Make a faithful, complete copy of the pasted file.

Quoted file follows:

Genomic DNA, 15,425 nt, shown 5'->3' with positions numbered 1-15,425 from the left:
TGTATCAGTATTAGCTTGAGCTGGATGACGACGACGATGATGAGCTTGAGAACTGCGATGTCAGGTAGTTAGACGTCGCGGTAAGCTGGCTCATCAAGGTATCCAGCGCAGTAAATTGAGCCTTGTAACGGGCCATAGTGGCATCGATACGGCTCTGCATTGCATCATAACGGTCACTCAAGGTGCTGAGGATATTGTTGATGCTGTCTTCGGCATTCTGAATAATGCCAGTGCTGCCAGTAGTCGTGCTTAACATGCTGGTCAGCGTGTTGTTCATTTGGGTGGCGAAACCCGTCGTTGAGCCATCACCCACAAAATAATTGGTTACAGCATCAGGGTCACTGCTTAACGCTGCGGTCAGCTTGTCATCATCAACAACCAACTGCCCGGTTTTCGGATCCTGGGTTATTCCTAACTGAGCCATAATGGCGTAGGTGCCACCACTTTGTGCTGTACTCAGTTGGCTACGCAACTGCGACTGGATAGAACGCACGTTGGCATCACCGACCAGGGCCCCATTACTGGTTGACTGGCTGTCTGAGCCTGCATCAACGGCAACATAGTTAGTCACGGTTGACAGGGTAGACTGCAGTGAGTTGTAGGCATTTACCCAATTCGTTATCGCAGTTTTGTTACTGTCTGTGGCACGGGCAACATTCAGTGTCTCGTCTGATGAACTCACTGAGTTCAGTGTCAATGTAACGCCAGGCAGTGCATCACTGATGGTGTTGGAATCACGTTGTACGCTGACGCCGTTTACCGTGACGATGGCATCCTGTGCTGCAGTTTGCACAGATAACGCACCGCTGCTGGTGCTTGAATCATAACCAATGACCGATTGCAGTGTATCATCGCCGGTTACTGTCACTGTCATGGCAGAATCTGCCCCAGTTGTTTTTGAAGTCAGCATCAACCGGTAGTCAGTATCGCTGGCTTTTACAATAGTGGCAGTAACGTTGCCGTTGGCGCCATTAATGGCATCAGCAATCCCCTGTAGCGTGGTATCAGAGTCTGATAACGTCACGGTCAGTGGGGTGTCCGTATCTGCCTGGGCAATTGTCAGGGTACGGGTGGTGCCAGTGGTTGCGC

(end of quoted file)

Genomic DNA, 15,425 nt, shown 5'->3' with positions numbered 1-15,425 from the left:
TGTATCAGTATTAGCTTGAGCTGGATGACGACGACGATGATGAGCTTGAGAACTGCGATGTCAGGTAGTTAGACGTCGCGGTAAGCTGGCTCATCAAGGTATCCAGCGCAGTAAATTGAGCCTTGTAACGGGCCATAGTGGCATCGATACGGCTCTGCATTGCATCATAACGGTCACTCAAGGTGCTGAGGATATTGTTGATGCTGTCTTCGGCATTCTGAATAATGCCAGTGCTGCCAGTAGTCGTGCTTAACATGCTGGTCAGCGTGTTGTTCATTTGGGTGGCGAAACCCGTCGTTGAGCCATCACCCACAAAATAATTGGTTACAGCATCAGGGTCACTGCTTAACGCTGCGGTCAGCTTGTCATCATCAACAACCAACTGCCCGGTTTTCGGATCCTGGGTTATTCCTAACTGAGCCATAATGGCGTAGGTGCCACCACTTTGTGCTGTACTCAGTTGGCTACGCAACTGCGACTGGATAGAACGCACGTTGGCATCACCGACCAGGGCCCCATTACTGGTTGACTGGCTGTCTGAGCCTGCATCAACGGCAACATAGTTAGTCACGGTTGACAGGGTAGACTGCAGTGAGTTGTAGGCATTTACCCAATTCGTTATCGCAGTTTTGTTACTGTCTGTGGCACGGGCAACATTCAGTGTCTCGTCTGATGAACTCACTGAGTTCAGTGTCAATGTAACGCCAGGCAGTGCATCACTGATGGTGTTGGAATCACGTTGTACGCTGACGCCGTTTACCGTGACGATGGCATCCTGTGCTGCAGTTTGCACAGATAACGCACCGCTGCTGGTGCTTGAATCATAACCAATGACCGATTGCAGTGTATCATCGCCGGTTACTGTCACTGTCATGGCAGAATCTGCCCCAGTTGTTTTTGAAGTCAGCATCAACCGGTAGTCAGTATCGCTGGCTTTTACAATAGTGGCAGTAACGTTGCCGTTGGCGCCATTAATGGCATCAGCAATCCCCTGTAGCGTGGTATCAGAGTCTGATAACGTCACGGTCAGTGGGGTGTCCGTATCTGCCTGGGCAATTGTCAGGGTACGGGTGGTGCCAGTGGTTGCGC